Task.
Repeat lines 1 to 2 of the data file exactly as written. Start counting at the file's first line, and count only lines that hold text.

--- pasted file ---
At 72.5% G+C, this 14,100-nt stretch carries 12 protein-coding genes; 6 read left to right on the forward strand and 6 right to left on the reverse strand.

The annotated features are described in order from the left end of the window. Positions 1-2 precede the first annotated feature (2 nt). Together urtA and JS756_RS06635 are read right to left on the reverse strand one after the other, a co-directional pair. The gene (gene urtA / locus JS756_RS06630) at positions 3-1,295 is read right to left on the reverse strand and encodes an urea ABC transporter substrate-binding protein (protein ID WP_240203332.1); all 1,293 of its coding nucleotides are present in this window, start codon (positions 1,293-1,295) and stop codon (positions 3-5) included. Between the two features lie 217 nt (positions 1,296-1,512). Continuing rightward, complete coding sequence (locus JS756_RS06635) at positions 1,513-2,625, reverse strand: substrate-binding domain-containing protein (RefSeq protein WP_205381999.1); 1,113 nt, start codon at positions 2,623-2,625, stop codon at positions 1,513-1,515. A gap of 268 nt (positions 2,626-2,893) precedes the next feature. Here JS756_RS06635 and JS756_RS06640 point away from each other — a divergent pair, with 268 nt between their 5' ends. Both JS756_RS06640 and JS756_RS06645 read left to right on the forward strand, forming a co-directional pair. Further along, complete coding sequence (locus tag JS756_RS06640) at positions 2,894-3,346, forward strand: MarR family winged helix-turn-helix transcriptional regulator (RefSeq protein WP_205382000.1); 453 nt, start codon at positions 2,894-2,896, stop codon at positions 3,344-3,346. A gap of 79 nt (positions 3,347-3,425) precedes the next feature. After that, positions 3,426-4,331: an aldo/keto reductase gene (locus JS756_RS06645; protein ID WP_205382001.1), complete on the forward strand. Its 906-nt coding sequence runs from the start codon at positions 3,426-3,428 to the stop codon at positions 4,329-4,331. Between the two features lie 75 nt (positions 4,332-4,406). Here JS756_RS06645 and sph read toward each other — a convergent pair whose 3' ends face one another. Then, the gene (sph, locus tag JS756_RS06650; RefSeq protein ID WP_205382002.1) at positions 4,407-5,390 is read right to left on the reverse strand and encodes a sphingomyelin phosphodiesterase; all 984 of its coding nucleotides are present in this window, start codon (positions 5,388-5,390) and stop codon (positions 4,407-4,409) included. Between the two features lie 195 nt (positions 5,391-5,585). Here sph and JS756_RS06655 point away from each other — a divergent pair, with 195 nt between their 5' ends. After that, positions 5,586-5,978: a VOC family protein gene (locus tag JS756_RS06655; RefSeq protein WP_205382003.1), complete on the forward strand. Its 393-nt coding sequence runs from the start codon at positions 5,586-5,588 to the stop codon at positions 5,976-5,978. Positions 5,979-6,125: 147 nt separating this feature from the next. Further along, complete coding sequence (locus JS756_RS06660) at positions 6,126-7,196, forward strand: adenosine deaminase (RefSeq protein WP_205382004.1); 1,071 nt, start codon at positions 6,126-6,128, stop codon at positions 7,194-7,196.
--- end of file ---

At 72.5% G+C, this 14,100-nt stretch carries 12 protein-coding genes; 6 read left to right on the forward strand and 6 right to left on the reverse strand.

The annotated features are described in order from the left end of the window. Positions 1-2 precede the first annotated feature (2 nt). Together urtA and JS756_RS06635 are read right to left on the reverse strand one after the other, a co-directional pair. The gene (gene urtA / locus JS756_RS06630) at positions 3-1,295 is read right to left on the reverse strand and encodes an urea ABC transporter substrate-binding protein (protein ID WP_240203332.1); all 1,293 of its coding nucleotides are present in this window, start codon (positions 1,293-1,295) and stop codon (positions 3-5) included. Between the two features lie 217 nt (positions 1,296-1,512). Continuing rightward, complete coding sequence (locus JS756_RS06635) at positions 1,513-2,625, reverse strand: substrate-binding domain-containing protein (RefSeq protein WP_205381999.1); 1,113 nt, start codon at positions 2,623-2,625, stop codon at positions 1,513-1,515. A gap of 268 nt (positions 2,626-2,893) precedes the next feature. Here JS756_RS06635 and JS756_RS06640 point away from each other — a divergent pair, with 268 nt between their 5' ends. Both JS756_RS06640 and JS756_RS06645 read left to right on the forward strand, forming a co-directional pair. Further along, complete coding sequence (locus tag JS756_RS06640) at positions 2,894-3,346, forward strand: MarR family winged helix-turn-helix transcriptional regulator (RefSeq protein WP_205382000.1); 453 nt, start codon at positions 2,894-2,896, stop codon at positions 3,344-3,346. A gap of 79 nt (positions 3,347-3,425) precedes the next feature. After that, positions 3,426-4,331: an aldo/keto reductase gene (locus JS756_RS06645; protein ID WP_205382001.1), complete on the forward strand. Its 906-nt coding sequence runs from the start codon at positions 3,426-3,428 to the stop codon at positions 4,329-4,331. Between the two features lie 75 nt (positions 4,332-4,406). Here JS756_RS06645 and sph read toward each other — a convergent pair whose 3' ends face one another. Then, the gene (sph, locus tag JS756_RS06650; RefSeq protein ID WP_205382002.1) at positions 4,407-5,390 is read right to left on the reverse strand and encodes a sphingomyelin phosphodiesterase; all 984 of its coding nucleotides are present in this window, start codon (positions 5,388-5,390) and stop codon (positions 4,407-4,409) included. Between the two features lie 195 nt (positions 5,391-5,585). Here sph and JS756_RS06655 point away from each other — a divergent pair, with 195 nt between their 5' ends. After that, positions 5,586-5,978: a VOC family protein gene (locus tag JS756_RS06655; RefSeq protein WP_205382003.1), complete on the forward strand. Its 393-nt coding sequence runs from the start codon at positions 5,586-5,588 to the stop codon at positions 5,976-5,978. Positions 5,979-6,125: 147 nt separating this feature from the next. Further along, complete coding sequence (locus JS756_RS06660) at positions 6,126-7,196, forward strand: adenosine deaminase (RefSeq protein WP_205382004.1); 1,071 nt, start codon at positions 6,126-6,128, stop codon at positions 7,194-7,196.